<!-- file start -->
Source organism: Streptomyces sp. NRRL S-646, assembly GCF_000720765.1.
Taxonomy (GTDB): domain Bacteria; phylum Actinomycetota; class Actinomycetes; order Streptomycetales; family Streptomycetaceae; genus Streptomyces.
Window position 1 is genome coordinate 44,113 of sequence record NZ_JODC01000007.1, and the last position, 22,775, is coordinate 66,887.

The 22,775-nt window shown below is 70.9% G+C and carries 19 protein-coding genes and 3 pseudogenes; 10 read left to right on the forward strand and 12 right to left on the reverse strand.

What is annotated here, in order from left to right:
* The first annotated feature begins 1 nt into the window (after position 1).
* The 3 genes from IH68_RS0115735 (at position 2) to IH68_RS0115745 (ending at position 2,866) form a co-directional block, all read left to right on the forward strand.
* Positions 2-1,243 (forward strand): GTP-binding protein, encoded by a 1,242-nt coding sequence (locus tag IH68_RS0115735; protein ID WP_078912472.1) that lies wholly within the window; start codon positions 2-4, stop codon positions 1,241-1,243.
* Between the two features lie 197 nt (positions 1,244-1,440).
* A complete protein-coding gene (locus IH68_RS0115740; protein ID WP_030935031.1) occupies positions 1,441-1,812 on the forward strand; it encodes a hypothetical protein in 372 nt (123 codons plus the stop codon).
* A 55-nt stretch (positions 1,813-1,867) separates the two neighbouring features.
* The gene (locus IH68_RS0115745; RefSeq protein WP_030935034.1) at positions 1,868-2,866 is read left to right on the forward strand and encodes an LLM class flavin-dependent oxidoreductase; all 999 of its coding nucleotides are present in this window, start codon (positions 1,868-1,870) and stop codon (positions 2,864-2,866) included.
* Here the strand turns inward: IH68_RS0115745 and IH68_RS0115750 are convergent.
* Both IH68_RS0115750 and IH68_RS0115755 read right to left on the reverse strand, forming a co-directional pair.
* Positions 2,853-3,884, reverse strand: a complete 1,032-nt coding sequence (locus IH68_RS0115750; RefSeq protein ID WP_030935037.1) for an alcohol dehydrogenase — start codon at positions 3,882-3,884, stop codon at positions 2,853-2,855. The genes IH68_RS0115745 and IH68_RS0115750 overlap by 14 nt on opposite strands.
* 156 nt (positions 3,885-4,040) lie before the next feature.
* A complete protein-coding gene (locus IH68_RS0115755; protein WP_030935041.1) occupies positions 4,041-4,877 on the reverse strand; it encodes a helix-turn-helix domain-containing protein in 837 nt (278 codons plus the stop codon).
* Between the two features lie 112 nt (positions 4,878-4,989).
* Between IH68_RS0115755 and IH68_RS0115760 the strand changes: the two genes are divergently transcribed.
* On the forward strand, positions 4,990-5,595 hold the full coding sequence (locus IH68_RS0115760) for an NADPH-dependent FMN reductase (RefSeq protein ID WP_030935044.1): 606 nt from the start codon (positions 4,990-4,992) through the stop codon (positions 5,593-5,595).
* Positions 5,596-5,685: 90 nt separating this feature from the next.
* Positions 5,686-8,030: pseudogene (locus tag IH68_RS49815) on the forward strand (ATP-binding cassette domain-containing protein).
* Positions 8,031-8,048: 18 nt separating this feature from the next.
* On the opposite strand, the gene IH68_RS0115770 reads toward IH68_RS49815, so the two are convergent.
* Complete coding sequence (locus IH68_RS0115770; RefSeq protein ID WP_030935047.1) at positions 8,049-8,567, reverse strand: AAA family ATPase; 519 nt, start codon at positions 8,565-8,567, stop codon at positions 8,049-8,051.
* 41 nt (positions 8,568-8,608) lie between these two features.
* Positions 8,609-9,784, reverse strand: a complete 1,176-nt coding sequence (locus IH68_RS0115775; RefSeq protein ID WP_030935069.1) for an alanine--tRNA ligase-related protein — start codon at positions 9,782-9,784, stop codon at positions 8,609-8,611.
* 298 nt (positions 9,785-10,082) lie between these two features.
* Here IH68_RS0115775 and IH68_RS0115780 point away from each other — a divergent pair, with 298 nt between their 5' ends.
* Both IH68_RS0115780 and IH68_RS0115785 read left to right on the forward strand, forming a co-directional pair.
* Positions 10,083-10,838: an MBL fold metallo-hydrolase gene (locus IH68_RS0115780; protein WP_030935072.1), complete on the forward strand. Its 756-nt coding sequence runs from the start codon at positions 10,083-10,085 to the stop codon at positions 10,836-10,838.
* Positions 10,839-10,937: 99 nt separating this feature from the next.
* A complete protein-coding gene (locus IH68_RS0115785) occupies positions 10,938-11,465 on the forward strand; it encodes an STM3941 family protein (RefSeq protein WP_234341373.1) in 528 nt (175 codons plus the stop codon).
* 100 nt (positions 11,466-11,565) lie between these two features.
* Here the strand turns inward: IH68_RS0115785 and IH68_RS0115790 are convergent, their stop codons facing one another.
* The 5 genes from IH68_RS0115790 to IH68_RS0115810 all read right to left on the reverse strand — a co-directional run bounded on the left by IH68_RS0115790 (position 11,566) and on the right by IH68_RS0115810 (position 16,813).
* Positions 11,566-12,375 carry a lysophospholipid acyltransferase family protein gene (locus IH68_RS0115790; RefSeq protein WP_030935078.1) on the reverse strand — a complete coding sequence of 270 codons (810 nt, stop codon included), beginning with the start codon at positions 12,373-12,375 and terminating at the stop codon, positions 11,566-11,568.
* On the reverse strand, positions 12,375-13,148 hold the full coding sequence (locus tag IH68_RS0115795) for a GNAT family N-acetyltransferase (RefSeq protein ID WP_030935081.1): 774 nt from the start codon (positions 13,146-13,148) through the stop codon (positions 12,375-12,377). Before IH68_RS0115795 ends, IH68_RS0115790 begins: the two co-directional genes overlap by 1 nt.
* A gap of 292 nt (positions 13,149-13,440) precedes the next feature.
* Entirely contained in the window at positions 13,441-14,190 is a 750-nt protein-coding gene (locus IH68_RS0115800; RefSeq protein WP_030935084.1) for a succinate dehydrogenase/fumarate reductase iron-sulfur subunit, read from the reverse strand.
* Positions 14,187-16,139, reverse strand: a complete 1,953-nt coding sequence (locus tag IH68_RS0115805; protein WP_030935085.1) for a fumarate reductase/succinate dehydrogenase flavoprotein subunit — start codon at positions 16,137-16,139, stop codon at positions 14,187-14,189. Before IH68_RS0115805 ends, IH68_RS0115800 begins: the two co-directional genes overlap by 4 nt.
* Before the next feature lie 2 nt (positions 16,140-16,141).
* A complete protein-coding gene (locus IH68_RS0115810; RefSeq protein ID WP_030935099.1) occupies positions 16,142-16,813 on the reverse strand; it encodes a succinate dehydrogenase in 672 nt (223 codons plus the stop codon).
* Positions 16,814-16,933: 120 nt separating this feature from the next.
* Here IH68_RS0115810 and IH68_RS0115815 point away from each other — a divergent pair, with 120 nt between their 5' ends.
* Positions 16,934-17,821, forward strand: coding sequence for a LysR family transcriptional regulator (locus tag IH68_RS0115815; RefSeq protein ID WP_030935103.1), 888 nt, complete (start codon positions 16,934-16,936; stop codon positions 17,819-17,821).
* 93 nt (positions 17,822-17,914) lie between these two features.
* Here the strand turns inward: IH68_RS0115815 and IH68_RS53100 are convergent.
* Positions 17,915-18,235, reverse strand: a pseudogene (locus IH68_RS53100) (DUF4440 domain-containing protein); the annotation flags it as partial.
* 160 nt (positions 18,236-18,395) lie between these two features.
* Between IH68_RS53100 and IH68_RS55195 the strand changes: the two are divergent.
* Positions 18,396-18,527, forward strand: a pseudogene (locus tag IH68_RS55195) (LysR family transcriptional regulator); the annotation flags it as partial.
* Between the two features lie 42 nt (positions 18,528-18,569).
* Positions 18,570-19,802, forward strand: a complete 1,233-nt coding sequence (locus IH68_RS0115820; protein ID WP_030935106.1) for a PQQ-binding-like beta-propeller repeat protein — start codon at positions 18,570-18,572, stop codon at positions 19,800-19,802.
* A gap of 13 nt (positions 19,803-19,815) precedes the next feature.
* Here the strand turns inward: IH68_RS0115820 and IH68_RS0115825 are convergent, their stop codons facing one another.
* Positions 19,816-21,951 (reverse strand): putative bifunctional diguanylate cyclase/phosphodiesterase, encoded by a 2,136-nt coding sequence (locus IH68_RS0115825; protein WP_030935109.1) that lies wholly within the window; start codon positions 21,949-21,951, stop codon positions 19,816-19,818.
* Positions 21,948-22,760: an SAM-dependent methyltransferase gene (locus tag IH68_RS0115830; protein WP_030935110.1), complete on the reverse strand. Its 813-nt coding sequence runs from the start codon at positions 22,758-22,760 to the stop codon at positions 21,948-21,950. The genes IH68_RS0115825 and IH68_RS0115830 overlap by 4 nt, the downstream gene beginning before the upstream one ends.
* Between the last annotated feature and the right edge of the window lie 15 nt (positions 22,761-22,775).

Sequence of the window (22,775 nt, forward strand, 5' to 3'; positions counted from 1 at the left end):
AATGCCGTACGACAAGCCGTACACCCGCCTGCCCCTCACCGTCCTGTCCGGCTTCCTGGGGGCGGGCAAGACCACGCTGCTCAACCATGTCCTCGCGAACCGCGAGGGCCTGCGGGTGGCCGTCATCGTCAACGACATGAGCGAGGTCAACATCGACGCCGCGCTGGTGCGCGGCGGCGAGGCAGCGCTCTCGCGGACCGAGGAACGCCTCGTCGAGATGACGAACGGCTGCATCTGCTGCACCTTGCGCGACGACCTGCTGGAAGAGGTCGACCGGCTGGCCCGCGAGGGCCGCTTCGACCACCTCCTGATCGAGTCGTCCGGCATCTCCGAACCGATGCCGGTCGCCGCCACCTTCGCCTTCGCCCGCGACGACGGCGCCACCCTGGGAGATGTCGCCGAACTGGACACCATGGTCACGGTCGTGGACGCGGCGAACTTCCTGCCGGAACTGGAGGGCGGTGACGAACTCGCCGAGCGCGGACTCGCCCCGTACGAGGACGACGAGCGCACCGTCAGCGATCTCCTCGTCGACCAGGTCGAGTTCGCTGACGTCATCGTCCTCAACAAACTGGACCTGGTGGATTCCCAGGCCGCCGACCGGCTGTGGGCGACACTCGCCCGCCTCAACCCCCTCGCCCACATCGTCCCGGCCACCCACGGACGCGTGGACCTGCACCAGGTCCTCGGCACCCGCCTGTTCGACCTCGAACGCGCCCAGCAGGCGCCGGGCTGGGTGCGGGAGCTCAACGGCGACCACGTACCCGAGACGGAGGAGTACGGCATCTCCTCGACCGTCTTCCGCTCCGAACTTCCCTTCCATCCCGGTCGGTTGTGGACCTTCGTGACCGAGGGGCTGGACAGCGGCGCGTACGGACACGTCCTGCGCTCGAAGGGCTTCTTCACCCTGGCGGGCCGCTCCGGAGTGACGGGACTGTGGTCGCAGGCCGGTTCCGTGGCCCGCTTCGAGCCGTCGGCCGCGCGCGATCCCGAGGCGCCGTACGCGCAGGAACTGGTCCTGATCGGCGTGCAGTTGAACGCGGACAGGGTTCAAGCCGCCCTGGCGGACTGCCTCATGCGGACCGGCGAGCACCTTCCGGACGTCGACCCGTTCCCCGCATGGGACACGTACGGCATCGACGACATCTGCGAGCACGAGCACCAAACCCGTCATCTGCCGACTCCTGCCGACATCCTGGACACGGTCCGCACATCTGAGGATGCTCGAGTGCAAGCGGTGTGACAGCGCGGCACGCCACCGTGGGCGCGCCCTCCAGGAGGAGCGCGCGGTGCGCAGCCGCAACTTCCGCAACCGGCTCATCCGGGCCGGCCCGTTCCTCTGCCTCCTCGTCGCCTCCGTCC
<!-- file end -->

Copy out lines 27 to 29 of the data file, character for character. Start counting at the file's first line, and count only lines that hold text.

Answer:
* Positions 8,609-9,784, reverse strand: a complete 1,176-nt coding sequence (locus IH68_RS0115775; RefSeq protein ID WP_030935069.1) for an alanine--tRNA ligase-related protein — start codon at positions 9,782-9,784, stop codon at positions 8,609-8,611.
* 298 nt (positions 9,785-10,082) lie between these two features.
* Here IH68_RS0115775 and IH68_RS0115780 point away from each other — a divergent pair, with 298 nt between their 5' ends.